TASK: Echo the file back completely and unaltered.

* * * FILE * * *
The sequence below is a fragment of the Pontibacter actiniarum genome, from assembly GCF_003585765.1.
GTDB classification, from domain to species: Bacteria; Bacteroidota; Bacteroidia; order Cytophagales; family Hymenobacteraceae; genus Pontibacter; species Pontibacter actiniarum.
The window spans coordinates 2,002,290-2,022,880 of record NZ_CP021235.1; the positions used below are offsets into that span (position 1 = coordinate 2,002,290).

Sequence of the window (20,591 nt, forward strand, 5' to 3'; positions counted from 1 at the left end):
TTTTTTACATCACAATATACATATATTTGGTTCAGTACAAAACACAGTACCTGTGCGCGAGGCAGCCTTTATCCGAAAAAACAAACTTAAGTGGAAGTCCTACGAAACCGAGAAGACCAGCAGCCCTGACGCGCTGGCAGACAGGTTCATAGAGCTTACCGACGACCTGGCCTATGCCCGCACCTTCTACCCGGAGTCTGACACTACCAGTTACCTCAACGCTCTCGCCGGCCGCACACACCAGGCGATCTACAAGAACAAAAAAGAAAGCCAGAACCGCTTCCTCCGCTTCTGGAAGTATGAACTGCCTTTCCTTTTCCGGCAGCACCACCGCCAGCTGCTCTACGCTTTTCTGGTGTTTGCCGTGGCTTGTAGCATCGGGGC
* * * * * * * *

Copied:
The sequence below is a fragment of the Pontibacter actiniarum genome, from assembly GCF_003585765.1.
GTDB classification, from domain to species: Bacteria; Bacteroidota; Bacteroidia; order Cytophagales; family Hymenobacteraceae; genus Pontibacter; species Pontibacter actiniarum.
The window spans coordinates 2,002,290-2,022,880 of record NZ_CP021235.1; the positions used below are offsets into that span (position 1 = coordinate 2,002,290).

Sequence of the window (20,591 nt, forward strand, 5' to 3'; positions counted from 1 at the left end):
TTTTTTACATCACAATATACATATATTTGGTTCAGTACAAAACACAGTACCTGTGCGCGAGGCAGCCTTTATCCGAAAAAACAAACTTAAGTGGAAGTCCTACGAAACCGAGAAGACCAGCAGCCCTGACGCGCTGGCAGACAGGTTCATAGAGCTTACCGACGACCTGGCCTATGCCCGCACCTTCTACCCGGAGTCTGACACTACCAGTTACCTCAACGCTCTCGCCGGCCGCACACACCAGGCGATCTACAAGAACAAAAAAGAAAGCCAGAACCGCTTCCTCCGCTTCTGGAAGTATGAACTGCCTTTCCTTTTCCGGCAGCACCACCGCCAGCTGCTCTACGCTTTTCTGGTGTTTGCCGTGGCTTGTAGCATCGGGGC